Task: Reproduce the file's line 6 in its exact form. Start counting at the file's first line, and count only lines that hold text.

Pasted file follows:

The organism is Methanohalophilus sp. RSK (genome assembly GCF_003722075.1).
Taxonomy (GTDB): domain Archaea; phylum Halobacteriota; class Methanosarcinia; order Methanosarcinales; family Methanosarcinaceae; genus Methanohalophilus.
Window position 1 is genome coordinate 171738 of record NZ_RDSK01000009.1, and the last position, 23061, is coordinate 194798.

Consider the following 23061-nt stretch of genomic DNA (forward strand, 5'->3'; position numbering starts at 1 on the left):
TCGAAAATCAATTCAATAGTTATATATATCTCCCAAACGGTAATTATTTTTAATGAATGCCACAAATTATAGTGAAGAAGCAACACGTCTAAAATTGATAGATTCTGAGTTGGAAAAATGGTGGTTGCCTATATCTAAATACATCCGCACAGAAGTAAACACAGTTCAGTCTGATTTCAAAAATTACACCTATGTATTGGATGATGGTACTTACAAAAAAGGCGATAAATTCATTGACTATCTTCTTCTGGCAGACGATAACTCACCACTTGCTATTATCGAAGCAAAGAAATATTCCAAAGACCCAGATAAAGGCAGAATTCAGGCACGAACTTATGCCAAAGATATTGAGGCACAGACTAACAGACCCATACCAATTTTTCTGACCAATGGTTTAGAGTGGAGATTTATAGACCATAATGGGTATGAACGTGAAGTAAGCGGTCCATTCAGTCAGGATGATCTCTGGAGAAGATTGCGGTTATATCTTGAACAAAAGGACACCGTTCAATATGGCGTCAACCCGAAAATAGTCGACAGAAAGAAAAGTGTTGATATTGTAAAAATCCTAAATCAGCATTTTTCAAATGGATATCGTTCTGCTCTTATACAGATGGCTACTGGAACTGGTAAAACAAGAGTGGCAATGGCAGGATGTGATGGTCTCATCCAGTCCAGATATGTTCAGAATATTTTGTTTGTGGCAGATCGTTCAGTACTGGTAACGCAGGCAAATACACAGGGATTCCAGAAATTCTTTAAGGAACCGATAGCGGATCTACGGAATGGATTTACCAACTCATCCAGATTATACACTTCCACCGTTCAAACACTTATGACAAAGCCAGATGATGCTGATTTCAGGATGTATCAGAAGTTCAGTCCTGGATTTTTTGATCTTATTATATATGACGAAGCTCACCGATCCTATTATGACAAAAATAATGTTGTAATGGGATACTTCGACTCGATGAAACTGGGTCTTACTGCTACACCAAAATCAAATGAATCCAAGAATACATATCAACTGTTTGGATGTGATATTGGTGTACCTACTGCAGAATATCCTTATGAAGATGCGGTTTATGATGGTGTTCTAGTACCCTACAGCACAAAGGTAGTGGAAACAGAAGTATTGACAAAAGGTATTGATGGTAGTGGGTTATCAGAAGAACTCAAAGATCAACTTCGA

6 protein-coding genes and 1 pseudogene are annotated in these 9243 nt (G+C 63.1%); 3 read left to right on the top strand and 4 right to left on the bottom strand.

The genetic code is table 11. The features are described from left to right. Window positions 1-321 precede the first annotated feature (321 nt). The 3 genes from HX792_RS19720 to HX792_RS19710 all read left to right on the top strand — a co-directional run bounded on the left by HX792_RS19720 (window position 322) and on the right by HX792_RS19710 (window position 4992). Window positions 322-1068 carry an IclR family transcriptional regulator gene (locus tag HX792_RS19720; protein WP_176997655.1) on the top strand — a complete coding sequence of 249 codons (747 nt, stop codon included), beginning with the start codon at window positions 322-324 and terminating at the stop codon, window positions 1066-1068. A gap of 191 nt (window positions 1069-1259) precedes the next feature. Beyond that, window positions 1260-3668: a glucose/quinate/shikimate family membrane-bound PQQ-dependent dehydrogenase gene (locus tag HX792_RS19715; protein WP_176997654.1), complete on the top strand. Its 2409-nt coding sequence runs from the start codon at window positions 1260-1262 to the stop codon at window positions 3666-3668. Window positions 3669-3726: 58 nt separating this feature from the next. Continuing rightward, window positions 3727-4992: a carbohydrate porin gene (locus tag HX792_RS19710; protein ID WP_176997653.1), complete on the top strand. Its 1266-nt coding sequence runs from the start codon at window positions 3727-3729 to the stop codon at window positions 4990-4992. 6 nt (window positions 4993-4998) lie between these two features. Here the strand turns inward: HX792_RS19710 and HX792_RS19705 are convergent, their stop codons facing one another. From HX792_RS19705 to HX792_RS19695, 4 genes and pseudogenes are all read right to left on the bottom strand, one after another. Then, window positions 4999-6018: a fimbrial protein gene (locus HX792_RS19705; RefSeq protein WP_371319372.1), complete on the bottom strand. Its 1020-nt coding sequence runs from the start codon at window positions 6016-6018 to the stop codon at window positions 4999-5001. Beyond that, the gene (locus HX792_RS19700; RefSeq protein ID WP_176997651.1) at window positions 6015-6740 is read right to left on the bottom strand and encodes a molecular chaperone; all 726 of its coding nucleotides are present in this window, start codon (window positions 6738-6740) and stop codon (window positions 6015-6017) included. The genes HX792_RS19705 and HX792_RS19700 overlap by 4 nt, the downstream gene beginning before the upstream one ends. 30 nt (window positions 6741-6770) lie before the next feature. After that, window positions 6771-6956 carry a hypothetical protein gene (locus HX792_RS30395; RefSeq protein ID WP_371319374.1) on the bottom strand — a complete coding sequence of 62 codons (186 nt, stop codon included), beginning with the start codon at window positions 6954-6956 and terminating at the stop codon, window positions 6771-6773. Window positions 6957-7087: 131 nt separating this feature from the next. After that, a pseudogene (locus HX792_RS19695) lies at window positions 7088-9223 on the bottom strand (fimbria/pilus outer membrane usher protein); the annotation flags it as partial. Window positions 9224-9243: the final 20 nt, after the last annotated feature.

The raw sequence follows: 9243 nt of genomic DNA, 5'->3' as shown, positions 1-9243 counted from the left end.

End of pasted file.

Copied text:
6 protein-coding genes and 1 pseudogene are annotated in these 9243 nt (G+C 63.1%); 3 read left to right on the top strand and 4 right to left on the bottom strand.